Food is ‘the great convenor


“Cities can’t exist without farms,” says Mark Bomford, the newly appointed director of the Yale Sustainable Food Project.

A Canadian transplant, Bomford comes to Yale from the University of British Columbia (UBC), where he honed his vision of making a university the standard-bearer for raising the food consciousness of a growing population of city dwellers — an experience that should serve him well as he leads Yale’s comprehensive food program into its second decade.

At UBC, Bomford founded and managed the Centre for Sustainable Food Systems, a far-reaching and multi-faceted organization that includes a 60-acre “learning and research” farm — the last working farm in the city of Vancouver — and 150 academic and community programs linking people to their source of food and, through food, to each other.

The son of an extension agent in the Canadian equivalent of the Agricultural Extension System, Bomford grew up in a farming community in the Western Great Plains of Canada, which as late as the 1980s was still being settled by homesteaders.

He earned a B.Sc. at UBC in agroecology, a degree that combines the sciences of agriculture and ecology within a socioeconomic context. “It was ahead of its time,” says Bomford of the now re-branded program that informed his own holistic approach to food.

Bomford’s view of food as a “great convener” of people and ideas inspired him to transform the abandoned research fields at UBC into a working farm, a living laboratory, and community center, where annually more than 3,500 students and faculty members from every academic discipline, as well as local residents representing a cosmopolitan variety of cultures and ethnicities, meet to grow crops and learn.

The Centre for Sustainable Food Systems, which Bomford founded in 2005, serves as an extension of the university, combining the missions of research, teaching, and engaging the local community in a setting that, he maintains, has many advantages over the traditional bricks-and-mortar model of an academic institution. The universality of food bridges the gaps between town and gown, and academic disciplines in ways the classroom can’t, he contends.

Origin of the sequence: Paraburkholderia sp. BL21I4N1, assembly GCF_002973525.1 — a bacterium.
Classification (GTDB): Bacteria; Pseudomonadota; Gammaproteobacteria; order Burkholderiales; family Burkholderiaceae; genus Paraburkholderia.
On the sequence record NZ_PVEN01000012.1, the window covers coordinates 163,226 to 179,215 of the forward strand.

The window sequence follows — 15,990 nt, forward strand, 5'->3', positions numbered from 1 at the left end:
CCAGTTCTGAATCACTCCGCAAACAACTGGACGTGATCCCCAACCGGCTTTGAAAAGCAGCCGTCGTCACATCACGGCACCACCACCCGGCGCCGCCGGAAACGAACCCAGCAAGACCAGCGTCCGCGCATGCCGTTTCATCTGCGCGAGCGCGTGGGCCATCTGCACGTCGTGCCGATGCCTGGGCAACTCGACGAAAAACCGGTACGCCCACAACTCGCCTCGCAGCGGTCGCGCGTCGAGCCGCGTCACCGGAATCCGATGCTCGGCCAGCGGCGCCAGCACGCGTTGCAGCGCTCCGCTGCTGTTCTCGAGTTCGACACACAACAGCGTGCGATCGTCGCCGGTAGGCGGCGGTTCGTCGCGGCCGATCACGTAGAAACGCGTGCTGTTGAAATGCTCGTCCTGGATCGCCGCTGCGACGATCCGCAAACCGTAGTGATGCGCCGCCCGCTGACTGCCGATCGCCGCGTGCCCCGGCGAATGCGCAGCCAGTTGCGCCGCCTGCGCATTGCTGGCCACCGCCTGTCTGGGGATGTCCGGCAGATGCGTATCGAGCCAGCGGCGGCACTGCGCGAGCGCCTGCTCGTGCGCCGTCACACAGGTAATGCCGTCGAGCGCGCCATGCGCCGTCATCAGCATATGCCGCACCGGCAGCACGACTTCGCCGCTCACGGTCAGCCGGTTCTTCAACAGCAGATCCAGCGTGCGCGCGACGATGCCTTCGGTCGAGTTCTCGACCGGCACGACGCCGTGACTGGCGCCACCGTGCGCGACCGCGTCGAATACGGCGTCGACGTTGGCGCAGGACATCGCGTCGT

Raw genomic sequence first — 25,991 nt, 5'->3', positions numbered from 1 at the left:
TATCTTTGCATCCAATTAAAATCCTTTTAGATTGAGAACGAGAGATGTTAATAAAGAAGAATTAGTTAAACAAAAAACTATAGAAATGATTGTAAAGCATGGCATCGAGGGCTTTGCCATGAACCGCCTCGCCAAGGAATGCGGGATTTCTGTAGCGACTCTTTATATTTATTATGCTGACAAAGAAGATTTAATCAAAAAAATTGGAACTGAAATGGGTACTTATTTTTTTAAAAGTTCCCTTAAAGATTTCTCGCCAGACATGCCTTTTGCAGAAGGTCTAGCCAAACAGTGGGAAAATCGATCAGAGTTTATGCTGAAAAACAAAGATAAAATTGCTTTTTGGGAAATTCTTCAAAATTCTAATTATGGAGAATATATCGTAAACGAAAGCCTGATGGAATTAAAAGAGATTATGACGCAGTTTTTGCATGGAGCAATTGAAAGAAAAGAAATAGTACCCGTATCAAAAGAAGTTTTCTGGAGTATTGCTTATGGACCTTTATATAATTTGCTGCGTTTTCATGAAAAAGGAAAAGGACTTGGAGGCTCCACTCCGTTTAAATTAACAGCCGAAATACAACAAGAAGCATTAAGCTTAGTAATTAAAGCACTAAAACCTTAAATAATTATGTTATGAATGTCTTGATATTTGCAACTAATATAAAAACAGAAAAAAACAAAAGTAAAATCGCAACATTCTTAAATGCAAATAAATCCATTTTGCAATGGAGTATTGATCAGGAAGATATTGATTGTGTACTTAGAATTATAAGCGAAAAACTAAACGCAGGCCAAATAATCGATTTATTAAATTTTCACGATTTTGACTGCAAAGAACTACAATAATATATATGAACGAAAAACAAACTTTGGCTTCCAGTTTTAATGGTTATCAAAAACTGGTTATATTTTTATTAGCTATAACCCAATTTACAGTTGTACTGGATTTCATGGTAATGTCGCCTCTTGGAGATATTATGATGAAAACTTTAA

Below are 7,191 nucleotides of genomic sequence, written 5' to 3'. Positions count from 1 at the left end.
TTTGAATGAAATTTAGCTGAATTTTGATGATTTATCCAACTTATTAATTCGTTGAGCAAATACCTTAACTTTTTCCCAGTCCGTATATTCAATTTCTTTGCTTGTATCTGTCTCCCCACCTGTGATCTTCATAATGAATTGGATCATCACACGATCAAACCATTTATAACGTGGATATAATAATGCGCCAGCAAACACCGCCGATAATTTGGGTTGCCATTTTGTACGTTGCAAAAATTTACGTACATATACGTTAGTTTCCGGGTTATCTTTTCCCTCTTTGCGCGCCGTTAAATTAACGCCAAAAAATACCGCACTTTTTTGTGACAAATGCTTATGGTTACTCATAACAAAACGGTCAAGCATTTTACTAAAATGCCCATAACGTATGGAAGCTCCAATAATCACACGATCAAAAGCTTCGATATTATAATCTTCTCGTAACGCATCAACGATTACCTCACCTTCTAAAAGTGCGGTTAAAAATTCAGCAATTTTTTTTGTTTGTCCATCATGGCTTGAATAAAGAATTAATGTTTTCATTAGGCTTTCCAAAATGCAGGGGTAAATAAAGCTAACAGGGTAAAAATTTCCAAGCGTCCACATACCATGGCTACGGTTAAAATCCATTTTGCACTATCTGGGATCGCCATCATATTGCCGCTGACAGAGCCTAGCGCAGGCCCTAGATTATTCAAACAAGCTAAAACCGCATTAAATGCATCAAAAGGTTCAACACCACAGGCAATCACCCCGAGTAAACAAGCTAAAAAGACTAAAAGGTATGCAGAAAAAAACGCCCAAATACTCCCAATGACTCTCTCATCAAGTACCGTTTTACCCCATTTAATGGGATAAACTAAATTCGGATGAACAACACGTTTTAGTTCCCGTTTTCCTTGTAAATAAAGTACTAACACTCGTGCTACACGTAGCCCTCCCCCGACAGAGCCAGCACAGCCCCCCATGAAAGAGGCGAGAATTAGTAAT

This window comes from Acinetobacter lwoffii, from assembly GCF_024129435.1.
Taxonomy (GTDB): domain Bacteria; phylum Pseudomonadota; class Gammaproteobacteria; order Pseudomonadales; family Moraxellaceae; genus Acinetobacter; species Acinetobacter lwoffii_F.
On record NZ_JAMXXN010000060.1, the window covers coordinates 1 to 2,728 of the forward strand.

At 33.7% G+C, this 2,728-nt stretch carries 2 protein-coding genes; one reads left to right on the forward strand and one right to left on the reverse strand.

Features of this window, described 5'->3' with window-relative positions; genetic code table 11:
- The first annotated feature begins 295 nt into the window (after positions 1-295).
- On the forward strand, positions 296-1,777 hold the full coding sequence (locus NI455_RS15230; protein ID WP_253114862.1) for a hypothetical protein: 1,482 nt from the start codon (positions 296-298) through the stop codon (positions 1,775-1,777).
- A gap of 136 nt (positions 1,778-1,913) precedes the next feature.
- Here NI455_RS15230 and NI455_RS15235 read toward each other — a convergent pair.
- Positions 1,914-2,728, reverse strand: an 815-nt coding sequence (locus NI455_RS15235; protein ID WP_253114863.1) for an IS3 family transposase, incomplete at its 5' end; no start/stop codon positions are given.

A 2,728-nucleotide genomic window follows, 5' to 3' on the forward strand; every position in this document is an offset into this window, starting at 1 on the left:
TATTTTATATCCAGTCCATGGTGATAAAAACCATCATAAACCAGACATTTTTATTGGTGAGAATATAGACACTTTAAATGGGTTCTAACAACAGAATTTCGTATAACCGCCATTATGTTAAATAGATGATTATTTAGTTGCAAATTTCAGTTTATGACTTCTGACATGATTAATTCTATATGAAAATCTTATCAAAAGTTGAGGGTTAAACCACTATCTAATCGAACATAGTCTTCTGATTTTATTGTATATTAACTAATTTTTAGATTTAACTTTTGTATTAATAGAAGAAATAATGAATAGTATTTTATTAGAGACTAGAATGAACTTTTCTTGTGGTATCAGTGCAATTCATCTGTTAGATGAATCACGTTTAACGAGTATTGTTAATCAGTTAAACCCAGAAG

Even soil can prove to be a great medium for scientific discovery that is not necessarily related directly to agriculture, he says. “We were able to take the research we did on the farm and link it to very important global issues, such as climate change. Understanding what’s happening at the biophysical level with the exchange of greenhouse gases in agricultural soils is an essential piece of the climate change puzzle.”

Bomford asserts that the farm also opened the gates of the university to a community that would not otherwise have felt welcome — pointing as an example to the indigenous food, health, and sovereignty projects that not only attracted local First Nations groups to the farm but soon became a magnet for indigenous peoples from across North America and as far south as Guatemala, Ecuador, and Peru, who came to practice and share their ancient agricultural traditions. “If it wasn’t for that farm, I don’t know where the venue would be to get all those people together,” he says.

Bomford sees land-based programs such as the one he created in Vancouver as providing a catalyst for change, in effect empowering people at the ground level to take control of their own food supply.

He is particularly interested in the phenomenon of urban agriculture, which he defines broadly to include “farms under the influence of urban growth, urban politics, and urban land values” — i.e., an interdependent network of farms and cities.

The irony of urban-influenced agriculture is that cities all over the world grew up where farmland was richest, and as those cities grew, they began to encroach on the very land that fed them, he says. “If you want to feed people in a dense city where there are more than 100 people living on every hectare [2.2 acres], you can’t escape the fact that on average it takes a half hectare of farmland to feed each person. … It’s pretty simple math. Cities can’t exist without farms.”

While Bomford dismisses the notion that the recent explosion of farming within cities, i.e., growing vegetables on rooftops or turning empty lots into community gardens, will make a significant direct contribution to the food supply, he says, nonetheless, that growing food in a cement landscape is a necessary compliment to rural agriculture and among the most hopeful and exciting developments in the food system today.

Tilling urban soil, he contends, is transformative for urbanites. “We’re looking at ways to change the world view of someone who has no personal connection with agriculture,” he says, adding that is precisely what this trend is helping to achieve. “An urban farm can be seen by thousands or tens of thousands of people, while a rural farm, which might actually be feeding thousands of people, may remain unseen, unknown out of sight, and out of mind.”

Bomford says that one of the reasons he’s happy to be at Yale is actually the density of population in the Northeast. “I’m going from an environment with an urban agglomeration of two million people to the 50 million population that extends from Boston to D.C.,” he notes.

He also believes the city farming effort in the Northeast is especially well developed and can serve as a model to the rest of the world as urban populations explode and people become increasingly divorced from the land that feeds them.